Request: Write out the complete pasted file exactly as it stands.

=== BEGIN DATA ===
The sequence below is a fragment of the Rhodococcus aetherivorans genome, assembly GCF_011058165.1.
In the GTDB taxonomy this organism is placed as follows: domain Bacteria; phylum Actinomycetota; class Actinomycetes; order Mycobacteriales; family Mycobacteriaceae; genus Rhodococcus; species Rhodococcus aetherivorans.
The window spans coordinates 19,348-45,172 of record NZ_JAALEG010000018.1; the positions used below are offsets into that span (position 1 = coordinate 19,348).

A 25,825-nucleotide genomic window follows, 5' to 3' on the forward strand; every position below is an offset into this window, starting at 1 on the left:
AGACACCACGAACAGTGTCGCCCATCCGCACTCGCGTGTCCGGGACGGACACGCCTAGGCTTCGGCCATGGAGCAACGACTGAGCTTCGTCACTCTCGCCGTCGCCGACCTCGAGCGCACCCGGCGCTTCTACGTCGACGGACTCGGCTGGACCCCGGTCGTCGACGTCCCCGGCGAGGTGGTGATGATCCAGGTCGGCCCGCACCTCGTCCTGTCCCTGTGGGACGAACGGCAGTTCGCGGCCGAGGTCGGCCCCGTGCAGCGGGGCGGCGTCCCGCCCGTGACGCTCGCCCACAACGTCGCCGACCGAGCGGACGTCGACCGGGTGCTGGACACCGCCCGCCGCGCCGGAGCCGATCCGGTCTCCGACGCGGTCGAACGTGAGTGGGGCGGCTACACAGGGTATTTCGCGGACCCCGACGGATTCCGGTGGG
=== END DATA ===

The sequence below is a fragment of the Rhodococcus aetherivorans genome, assembly GCF_011058165.1.
In the GTDB taxonomy this organism is placed as follows: domain Bacteria; phylum Actinomycetota; class Actinomycetes; order Mycobacteriales; family Mycobacteriaceae; genus Rhodococcus; species Rhodococcus aetherivorans.
The window spans coordinates 19,348-45,172 of record NZ_JAALEG010000018.1; the positions used below are offsets into that span (position 1 = coordinate 19,348).

A 25,825-nucleotide genomic window follows, 5' to 3' on the forward strand; every position below is an offset into this window, starting at 1 on the left:
AGACACCACGAACAGTGTCGCCCATCCGCACTCGCGTGTCCGGGACGGACACGCCTAGGCTTCGGCCATGGAGCAACGACTGAGCTTCGTCACTCTCGCCGTCGCCGACCTCGAGCGCACCCGGCGCTTCTACGTCGACGGACTCGGCTGGACCCCGGTCGTCGACGTCCCCGGCGAGGTGGTGATGATCCAGGTCGGCCCGCACCTCGTCCTGTCCCTGTGGGACGAACGGCAGTTCGCGGCCGAGGTCGGCCCCGTGCAGCGGGGCGGCGTCCCGCCCGTGACGCTCGCCCACAACGTCGCCGACCGAGCGGACGTCGACCGGGTGCTGGACACCGCCCGCCGCGCCGGAGCCGATCCGGTCTCCGACGCGGTCGAACGTGAGTGGGGCGGCTACACAGGGTATTTCGCGGACCCCGACGGATTCCGGTGGG